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Dr Rick Adams
3rd Floor, Dept of Engineering
Centre for Medical Image Computing, Dept of Computer Science
Malet Place
-- UK --
  • Research Fellow
  • Dept of Computer Science
  • Faculty of Engineering Science

I did a Medicine and Neuroscience BSc at Cambridge University and Clinical Medicine at UCL. 

I worked as a medical and psychiatric doctor from 2004-10, obtaining my MRCP and MRCPsych. 

From 2009-10 I did an MSc in the Philosophy of Mental Disorder at KCL. 

From 2010-14, I did my PhD at the Wellcome Centre for Human Neuroimaging at UCL, supervised by Prof Karl Friston. 

From 2014-18, I was an NIHR Clinical Lecturer in Psychiatry at UCL (Division of Psychiatry and Institute of Cognitive Neuroscience), in Prof Jon Roiser's group. 

In 2016 I took up a Bogue Fellowship to study at Yale University in Dr Alan Anticevic's group. I've also enjoyed fruitful collaborations with Prof Oliver Howes (KCL, Imperial), Prof Neil Burgess (UCL) and Prof Mark Edwards (St. George's). 

I am now a Consultant General Adult Psychiatrist and MRC Skills Development Fellow in Prof Janaina Mourao-Miranda's group in the Dept of Computer Science and Max Planck UCL Centre for Computational Psychiatry and Ageing Research. 

Since 2016 I have been a member of the Gatsby/Wellcome Neuroscience Project, whose goal is to update the neuroscience content of the training curriculum for psychiatrists in the UK.  

Since 2014 I have co-organised (with Dr Xiaosi Gu – now at Mount Sinai, NYC) the UCL Computational Psychiatry Course: the first such course in the world. It provides a 2 day introduction to the computational modelling of behaviour in psychiatric research, and the slides and audio of past lectures are online here: 

Research Summary

I use Computational Psychiatry to understand schizophrenia and the psychosis spectrum. Computational models can link biological, social and psychological accounts of mental function and dysfunction in a mathematically rigorous way (Adams et al., 2016, JNNP).

There is evidence for at least two biological pathologies in schizophrenia: 

i) dysfunction of NMDA receptors, especially those located on inhibitory interneurons. This may lead to an increase in the ratio of excitatory:inhibitory transmission (E/I) and a loss of 'signal-to-noise' in higher hierarchical areas such as prefrontal cortex and hippocampus.

ii) increased synthesis and release of dopamine in the striatum.

I use models of brain function to understand how these changes might contribute to schizophrenia and psychosis. Examples include:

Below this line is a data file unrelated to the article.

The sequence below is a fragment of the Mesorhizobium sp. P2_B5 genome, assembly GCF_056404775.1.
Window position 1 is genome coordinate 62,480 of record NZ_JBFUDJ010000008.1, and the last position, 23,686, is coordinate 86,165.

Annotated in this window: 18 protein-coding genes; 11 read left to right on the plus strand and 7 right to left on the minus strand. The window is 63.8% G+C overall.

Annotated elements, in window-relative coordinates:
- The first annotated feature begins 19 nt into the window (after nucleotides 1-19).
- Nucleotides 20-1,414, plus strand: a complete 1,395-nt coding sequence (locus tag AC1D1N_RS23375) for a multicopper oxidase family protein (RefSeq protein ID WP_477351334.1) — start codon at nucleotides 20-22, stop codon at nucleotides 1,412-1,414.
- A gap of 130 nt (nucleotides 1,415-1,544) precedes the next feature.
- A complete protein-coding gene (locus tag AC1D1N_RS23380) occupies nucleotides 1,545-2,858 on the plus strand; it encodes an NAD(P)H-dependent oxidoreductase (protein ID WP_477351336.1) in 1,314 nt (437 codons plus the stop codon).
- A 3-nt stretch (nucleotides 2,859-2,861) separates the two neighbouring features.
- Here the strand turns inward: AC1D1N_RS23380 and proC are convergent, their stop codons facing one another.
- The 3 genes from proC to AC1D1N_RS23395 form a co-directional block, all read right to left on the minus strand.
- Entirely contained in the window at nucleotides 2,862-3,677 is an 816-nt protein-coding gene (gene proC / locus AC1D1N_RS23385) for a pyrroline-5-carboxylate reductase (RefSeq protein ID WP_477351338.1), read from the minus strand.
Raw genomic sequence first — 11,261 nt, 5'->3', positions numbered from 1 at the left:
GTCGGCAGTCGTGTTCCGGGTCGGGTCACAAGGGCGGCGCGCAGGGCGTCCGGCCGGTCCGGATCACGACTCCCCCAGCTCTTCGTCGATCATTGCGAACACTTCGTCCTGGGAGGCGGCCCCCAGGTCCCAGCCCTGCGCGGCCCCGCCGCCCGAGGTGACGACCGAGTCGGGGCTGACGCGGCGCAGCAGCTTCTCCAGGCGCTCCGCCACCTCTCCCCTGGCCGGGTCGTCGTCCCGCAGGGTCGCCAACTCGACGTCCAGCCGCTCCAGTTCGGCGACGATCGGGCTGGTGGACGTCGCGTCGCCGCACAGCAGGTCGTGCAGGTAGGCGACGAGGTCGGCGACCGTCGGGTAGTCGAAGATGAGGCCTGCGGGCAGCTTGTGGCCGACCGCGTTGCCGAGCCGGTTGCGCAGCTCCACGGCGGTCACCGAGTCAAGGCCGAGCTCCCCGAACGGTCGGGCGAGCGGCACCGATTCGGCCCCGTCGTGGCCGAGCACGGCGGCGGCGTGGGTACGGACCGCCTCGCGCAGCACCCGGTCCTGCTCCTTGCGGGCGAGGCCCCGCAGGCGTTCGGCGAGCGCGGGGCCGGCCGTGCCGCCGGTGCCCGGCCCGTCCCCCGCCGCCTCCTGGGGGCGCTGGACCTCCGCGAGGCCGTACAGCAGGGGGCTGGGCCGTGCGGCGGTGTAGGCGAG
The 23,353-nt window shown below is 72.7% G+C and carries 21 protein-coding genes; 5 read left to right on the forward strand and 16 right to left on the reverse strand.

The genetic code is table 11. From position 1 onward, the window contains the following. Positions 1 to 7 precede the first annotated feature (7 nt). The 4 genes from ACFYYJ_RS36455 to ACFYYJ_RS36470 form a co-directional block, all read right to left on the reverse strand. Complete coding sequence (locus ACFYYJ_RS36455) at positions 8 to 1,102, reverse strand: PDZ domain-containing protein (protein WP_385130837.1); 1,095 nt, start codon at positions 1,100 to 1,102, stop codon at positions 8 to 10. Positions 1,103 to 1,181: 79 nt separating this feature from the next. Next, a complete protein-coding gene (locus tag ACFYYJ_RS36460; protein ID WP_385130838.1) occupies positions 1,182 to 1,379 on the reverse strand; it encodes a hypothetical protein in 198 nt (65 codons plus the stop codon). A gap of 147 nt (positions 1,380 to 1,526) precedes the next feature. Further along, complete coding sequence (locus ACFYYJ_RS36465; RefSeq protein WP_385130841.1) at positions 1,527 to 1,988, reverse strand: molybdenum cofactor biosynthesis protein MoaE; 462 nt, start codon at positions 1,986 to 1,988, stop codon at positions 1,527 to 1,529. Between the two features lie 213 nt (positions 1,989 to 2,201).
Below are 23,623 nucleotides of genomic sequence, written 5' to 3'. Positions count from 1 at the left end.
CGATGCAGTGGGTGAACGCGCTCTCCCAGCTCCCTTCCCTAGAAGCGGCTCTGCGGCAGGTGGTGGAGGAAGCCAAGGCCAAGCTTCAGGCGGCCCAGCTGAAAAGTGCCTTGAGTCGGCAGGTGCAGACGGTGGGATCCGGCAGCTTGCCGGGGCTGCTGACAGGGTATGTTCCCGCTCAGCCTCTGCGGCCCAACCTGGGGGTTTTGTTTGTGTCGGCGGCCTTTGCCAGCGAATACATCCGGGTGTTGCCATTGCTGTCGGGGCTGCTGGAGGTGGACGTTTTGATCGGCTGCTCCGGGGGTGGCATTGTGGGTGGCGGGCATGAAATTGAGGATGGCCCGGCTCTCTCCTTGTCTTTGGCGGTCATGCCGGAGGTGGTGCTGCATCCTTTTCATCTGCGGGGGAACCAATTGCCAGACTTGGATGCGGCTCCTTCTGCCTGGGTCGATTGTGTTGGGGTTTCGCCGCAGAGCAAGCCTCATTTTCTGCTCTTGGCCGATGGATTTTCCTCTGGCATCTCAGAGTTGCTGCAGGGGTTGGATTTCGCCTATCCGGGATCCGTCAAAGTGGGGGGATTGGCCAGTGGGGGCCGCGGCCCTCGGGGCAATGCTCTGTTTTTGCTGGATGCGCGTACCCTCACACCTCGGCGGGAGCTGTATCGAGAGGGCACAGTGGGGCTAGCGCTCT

i) Modelling perception, action & cognition: 

The brain may perform (or approximate) Bayesian inference on the causes of its sensory data (e.g. by updating top-down predictions with bottom-up prediction errors). Increased E/I could make the brain's prior beliefs more noisy, causing subtle problems in perceiving visual illusions, attenuating self-caused sensations, and oculomotor pursuit, which are all seen in schizophrenia (Adams et al., 2013, Front Psychiatry). Increased E/I at higher hierarchical levels could also affect belief stability and 'noise' in decision-making.  Models of cognitive tasks (e.g. the ‘beads’ task) can demonstrate this (Adams et al., 2018, J Neurosci).

ii) Modelling imaging data:

Dynamic causal modelling (DCM) uses biophysical models of imaging data to estimate e.g. E/I in different brain areas. We found increased E/I in prefrontal cortex in schizophrenia (Ranlund, Adams, et al., 2016, Hum Brain Mapp).

iii) Mapping behavioural models on to the brain:

Are our models of behaviour instantiated in the brain? We have tested whether behavioural model parameters correlate with E/I parameters from M/EEG data (Adams et al., 2016, Neuroimage) or dopamine 2/3 receptor availability from PET data (Adams et al., in prep). 

iv) Discovering new psychosis phenotypes:

I'm now collaborating with Dr Alan Anticevic (Yale) to use DCM and machine learning on large functional imaging datasets to try to discover neurobiologically-interpretable phenotypes in the psychosis spectrum.  

Google Scholar: https://bit.ly/2INFezE

Teaching Summary

As of 2018, I have supervised 3 visiting scholar projects, 2 BSc projects, 4 MSc projects, 1 MRes project and 1 PhD project at UCL. 4 of the bachelor/masters projects were awarded distinctions. If you are interested in undertaking a Computational Psychiatry PhD at UCL, you are welcome to email me but note that most PhD students come from the following schemes:

UCL-Birkbeck MRC Doctoral Training Programme: 


UCL-Wellcome Neuroscience PhD: 


UCL Institute of Neurology PhD programme:


UCL Institute of Mental Health PhD programme:


UCL-NIMH Joint Doctoral Training Program in Neuroscience:


Leverhulme Doctoral Training Programme for the Ecological Study of the Brain:


London Interdisciplinary Doctoral Programme (LIDo, BBSRC)


Gatsby UCL PhD Programme:


UCL Centre for Computation, Mathematics and Physics in the Life Sciences and Experimental Biology (CoMPLEX) PhD programme:


If you are interested in learning more about Computational Psychiatry, I highly recommend the following resources:





31-JUL-2018 – 31-JUL-2021 MRC Skills Development Fellow CMIC, Dept of Computer Science UCL, United Kingdom
01-APR-2018 – 31-JUL-2021 Affiliate Member Wellcome Centre for Human Neuroimaging Institute of Neurology, UCL, United Kingdom
01-APR-2018 – 31-JUL-2018 UCLH BRC Postgraduate Research Fellow Division of Psychiatry UCL, United Kingdom
01-MAR-2014 – 01-MAR-2018 NIHR Clinical Lecturer in Psychiatry Institute of Cognitive Neuroscience & Division of Psychiatry University College London, United Kingdom
13-SEP-2010 – 28-FEB-2014 Clinical Research Associate Wellcome Trust Centre for Neuroimaging Institute of Neurology, United Kingdom
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